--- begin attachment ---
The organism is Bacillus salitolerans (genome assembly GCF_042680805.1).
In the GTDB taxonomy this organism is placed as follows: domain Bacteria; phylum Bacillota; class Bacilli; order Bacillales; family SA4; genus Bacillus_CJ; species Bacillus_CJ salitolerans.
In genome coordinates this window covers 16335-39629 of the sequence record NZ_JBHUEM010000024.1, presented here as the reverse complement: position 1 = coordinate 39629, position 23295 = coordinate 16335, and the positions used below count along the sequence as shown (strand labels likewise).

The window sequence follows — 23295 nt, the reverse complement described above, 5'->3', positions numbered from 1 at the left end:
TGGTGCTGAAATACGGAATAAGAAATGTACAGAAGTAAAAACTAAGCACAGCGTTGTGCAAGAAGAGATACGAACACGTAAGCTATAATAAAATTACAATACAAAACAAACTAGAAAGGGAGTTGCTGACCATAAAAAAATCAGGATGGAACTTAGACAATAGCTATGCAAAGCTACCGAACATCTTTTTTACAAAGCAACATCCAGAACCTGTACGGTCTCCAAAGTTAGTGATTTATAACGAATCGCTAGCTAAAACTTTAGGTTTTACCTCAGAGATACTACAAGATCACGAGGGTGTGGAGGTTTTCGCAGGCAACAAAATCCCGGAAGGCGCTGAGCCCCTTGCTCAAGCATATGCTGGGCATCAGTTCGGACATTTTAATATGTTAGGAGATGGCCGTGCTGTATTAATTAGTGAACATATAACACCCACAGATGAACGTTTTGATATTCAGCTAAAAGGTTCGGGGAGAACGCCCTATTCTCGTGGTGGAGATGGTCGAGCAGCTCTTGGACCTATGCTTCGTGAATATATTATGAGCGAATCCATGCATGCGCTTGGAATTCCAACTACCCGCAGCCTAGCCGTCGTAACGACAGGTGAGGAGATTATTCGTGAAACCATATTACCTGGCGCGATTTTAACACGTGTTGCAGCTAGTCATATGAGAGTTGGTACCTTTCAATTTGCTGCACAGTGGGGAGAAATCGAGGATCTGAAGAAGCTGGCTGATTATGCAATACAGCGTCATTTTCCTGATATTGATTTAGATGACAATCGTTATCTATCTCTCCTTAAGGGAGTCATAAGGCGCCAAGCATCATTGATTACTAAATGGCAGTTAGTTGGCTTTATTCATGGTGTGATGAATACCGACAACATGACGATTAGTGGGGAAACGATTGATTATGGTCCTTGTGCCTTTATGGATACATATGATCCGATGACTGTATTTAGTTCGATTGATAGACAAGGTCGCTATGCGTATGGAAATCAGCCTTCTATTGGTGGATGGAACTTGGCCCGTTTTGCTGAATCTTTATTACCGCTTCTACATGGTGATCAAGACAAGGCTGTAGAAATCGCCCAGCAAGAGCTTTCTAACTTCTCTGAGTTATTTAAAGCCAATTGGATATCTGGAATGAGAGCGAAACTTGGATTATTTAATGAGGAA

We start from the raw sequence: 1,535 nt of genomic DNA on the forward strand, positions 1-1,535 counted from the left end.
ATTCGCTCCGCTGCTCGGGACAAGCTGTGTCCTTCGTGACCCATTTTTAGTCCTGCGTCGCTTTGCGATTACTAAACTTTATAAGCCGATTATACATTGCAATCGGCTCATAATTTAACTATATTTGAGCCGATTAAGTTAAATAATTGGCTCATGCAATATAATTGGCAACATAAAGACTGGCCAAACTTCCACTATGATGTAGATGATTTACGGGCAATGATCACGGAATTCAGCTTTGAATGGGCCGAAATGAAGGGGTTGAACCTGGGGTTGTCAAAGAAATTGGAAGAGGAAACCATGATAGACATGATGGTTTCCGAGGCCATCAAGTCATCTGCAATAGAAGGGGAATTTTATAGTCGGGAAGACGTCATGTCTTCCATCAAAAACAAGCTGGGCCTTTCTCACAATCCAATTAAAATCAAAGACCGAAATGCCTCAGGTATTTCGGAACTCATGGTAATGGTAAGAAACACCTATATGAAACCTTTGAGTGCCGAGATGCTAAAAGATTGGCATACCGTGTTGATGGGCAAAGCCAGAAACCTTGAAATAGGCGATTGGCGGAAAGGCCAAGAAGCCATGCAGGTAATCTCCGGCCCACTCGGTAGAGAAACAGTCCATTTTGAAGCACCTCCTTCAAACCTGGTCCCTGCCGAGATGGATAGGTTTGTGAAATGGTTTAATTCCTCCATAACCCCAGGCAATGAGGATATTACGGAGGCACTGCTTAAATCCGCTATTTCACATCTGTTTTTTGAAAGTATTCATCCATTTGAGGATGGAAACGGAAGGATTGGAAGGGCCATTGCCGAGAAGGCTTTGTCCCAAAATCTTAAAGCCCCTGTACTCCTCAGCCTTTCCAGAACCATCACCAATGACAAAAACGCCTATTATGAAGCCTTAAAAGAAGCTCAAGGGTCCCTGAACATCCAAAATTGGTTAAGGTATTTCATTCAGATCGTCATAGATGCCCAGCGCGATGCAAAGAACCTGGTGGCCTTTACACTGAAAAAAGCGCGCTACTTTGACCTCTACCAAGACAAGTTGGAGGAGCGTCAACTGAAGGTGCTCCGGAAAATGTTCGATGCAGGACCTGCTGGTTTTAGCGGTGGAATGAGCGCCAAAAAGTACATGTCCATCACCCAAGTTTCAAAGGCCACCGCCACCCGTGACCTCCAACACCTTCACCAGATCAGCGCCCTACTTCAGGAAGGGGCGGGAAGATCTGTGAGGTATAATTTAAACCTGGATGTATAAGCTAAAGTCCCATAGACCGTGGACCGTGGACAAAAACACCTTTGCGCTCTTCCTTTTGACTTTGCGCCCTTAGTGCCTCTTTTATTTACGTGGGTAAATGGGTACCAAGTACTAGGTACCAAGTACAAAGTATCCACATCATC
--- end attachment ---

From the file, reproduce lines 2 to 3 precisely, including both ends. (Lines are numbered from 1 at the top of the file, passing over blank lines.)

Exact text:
In the GTDB taxonomy this organism is placed as follows: domain Bacteria; phylum Bacillota; class Bacilli; order Bacillales; family SA4; genus Bacillus_CJ; species Bacillus_CJ salitolerans.
In genome coordinates this window covers 16335-39629 of the sequence record NZ_JBHUEM010000024.1, presented here as the reverse complement: position 1 = coordinate 39629, position 23295 = coordinate 16335, and the positions used below count along the sequence as shown (strand labels likewise).